John Arthur, the executive editor of the Los Angeles Times, was let go this week. The editor, Russ Stanton, said in a memo "we differ on the best approach to reaching our goals." At least, he conceded, "this decision is a difficult one."
I don't know Russ Stanton. But I know John Arthur. And his departure is yet another nail in the coffin of the Los Angeles Times. The "velvet coffin"--a term used to describe the place in the 80's and 90's--has become a real empty coffin, just waiting for the body.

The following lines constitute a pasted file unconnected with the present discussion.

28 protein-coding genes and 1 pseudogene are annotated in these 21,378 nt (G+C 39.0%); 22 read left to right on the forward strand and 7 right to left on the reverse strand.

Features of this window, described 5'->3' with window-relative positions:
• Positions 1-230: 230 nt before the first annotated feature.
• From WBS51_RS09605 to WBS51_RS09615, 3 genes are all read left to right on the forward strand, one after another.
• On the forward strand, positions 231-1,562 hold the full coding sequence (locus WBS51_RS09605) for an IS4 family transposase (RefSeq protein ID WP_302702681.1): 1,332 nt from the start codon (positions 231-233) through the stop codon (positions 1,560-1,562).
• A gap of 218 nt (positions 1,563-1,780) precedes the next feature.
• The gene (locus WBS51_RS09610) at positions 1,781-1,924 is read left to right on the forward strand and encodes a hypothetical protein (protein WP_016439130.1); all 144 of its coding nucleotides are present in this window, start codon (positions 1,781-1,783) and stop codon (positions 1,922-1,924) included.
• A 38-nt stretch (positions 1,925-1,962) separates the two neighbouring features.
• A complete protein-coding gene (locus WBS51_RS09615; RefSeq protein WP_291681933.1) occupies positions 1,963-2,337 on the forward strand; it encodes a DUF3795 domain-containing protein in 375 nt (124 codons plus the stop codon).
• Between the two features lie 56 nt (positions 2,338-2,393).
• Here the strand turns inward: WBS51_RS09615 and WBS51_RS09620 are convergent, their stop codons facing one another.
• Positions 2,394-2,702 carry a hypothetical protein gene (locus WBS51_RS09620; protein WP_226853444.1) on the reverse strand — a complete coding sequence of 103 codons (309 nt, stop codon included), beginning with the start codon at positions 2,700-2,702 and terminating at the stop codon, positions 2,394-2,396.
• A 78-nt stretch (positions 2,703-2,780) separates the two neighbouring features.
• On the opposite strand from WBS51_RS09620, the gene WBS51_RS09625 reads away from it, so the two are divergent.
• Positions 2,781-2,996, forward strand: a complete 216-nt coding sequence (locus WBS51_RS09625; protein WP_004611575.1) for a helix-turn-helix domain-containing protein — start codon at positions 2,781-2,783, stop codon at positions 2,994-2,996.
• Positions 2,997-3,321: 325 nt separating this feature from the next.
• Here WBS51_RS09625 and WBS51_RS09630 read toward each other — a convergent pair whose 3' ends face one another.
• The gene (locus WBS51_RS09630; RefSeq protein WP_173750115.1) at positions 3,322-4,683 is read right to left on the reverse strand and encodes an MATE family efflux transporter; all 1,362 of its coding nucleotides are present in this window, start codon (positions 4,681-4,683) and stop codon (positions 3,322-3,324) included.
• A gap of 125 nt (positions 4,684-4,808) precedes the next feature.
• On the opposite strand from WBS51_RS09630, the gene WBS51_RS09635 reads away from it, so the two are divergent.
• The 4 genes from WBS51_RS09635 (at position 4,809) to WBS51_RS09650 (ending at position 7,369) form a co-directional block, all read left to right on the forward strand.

John and I worked together when he was editor of the Valley Edition of The Times, and I was its president. I've continued to keep track of his excellent work ever since. I count him as a good friend.
He is a journalist's journalist. Not flashy. Solid. Analytical. Aggressive, but thoughtful. The fact that the Los Angeles Times will no longer have him around to decide what news goes on the front page means that its readers will be short shrifted, and the reporters and editors there will lose a great mentor and teacher.
Perhaps it is inevitable, this continuing drain of top-notch talent out of the print newspaper business. But it's not fun to watch.